The need and aspirations of people living in urban and rural areas are different. The rural populace is still grappling with issues of basic amenities. Drinking water, sanitation, drainage are big issues in rural areas. The focus of the urban voter is more on infrastructure build up, quality of life, open spaces for kids etc. Congress is trying to gain advantage of discontent among youth on jobs and middle class on fuel prices. The loss in two urban seats in Alwar and Ajmer in by-polls is a testimony to this fact. If turnout is low in urban seats like in Phulpur, there could be a problem for BJP.
- The Leadership Battle (Sid vs Yeddy; Sid + RG vs Yeddy + NaMo)
Elections are increasingly becoming Presidential style in India. The party whose leadership enjoy highest ratings normally goes on to win the elections. We have seen this in Punjab, Delhi, Bihar, Gujarat and many other states. The leadership battle is on two fronts, state wide as well as nationwide. While Siddaramaiah is leading Yeddyurappa in race for who is best suited to be Chief Minister, Modi leads Rahul by several points nationally.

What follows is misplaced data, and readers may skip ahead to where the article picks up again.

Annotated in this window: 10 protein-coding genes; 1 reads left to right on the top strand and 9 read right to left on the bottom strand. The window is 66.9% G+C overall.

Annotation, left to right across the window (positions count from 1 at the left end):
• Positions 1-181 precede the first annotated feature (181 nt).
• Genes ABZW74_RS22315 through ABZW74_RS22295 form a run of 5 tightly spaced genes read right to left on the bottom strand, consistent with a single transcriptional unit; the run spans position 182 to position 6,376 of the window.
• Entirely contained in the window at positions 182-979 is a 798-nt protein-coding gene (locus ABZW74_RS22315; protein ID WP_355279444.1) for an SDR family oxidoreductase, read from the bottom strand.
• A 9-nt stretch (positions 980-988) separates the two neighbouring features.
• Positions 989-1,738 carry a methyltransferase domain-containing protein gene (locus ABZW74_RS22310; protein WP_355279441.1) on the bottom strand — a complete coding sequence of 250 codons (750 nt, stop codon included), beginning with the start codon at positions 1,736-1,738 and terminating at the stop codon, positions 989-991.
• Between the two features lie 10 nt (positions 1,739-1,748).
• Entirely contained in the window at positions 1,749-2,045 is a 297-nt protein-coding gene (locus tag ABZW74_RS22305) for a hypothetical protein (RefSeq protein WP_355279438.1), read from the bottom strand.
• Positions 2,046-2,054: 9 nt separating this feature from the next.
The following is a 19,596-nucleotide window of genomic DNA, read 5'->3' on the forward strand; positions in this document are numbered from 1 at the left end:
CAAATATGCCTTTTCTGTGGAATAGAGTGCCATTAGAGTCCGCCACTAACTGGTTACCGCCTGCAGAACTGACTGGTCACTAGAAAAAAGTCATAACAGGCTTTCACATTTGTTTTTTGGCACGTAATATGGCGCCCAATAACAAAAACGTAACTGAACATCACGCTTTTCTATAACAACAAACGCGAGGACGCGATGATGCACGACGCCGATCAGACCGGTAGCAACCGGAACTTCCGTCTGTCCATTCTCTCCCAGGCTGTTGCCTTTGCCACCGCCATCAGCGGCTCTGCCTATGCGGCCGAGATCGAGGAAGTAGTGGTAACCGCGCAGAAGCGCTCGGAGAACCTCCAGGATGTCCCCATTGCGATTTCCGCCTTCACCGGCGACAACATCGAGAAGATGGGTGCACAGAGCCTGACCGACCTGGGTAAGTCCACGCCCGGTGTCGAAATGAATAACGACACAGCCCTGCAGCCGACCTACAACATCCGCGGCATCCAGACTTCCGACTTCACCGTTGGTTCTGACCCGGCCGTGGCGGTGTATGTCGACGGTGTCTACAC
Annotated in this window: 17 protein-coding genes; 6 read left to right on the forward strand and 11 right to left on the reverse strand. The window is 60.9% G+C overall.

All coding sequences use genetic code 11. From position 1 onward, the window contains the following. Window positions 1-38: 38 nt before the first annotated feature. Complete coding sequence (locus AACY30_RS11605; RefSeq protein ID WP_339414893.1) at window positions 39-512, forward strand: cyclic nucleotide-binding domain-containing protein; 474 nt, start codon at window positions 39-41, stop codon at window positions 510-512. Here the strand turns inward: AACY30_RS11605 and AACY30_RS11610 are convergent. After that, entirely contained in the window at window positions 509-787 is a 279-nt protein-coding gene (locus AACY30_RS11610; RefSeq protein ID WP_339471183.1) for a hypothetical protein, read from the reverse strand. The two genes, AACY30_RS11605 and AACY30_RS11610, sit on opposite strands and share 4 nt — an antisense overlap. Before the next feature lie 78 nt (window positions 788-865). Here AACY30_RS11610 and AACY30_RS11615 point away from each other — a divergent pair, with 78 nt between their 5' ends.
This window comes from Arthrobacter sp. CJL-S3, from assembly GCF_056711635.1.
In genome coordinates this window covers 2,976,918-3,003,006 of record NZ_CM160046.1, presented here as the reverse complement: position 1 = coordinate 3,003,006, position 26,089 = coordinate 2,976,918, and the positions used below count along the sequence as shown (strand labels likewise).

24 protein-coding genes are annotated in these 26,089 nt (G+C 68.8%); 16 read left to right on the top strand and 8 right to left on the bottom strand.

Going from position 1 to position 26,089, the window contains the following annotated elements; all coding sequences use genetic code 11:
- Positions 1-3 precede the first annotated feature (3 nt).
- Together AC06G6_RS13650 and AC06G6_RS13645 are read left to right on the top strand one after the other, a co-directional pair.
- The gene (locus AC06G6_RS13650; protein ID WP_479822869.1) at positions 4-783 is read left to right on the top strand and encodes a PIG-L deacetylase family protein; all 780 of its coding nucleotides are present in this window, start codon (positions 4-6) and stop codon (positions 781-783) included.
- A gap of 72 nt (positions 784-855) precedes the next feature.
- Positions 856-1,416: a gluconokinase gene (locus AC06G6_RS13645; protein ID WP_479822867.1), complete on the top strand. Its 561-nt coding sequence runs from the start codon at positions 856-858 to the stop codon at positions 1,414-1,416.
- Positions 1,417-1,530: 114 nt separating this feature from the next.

Siddaramaiah plus Rahul ratings are lower than Modi plus Yeddyurappa ratings. Modi has high approval ratings of 54% versus 51% for Siddaramaiah. The old age and fragile health of Yeddyurappa and rumours that he might be removed soon after his coronation puts a doubt in minds of Lingayat supporters of BJP. There is another interesting angle similar to Uttar Pradesh the combined ratings of Yeddyurappa and Kumaraswamy are higher than Siddaramaiah, indicating a hung assembly situation.
- The Peasants vs Landlords Battle
This election is also about the continued dominance of Lingayats and Vokkaligas in state politics. These two communities have a higher representation in assembly (almost double) compared to their population. The landlords are mostly Vokkaligas and Lingayats while agricultural workers are largely tribals and dalits. Agriculture supports 13.74 million workers and employs greater than 60% of workforce of the state. The two groups share a history of animosity; peasants have been exploited at the hands of landlords for years. Devraj Urs ex Congress CM introduced a series of radical land reforms to reduce the socio-political and economic influence of landlords in rural areas. Majority of the landlords have voted for the BJP and the JDS while peasants have supported the Congress in the last few elections. The landlords have influence over 105 seats in the state.
To sum up, the party which is able to win most of these battles and manages the contradictions among the broad social coalition it is attempting to form will emerge victorious. A cracker of an elections is on the cards! Expect the unexpected!
This article was first published in TheQuint.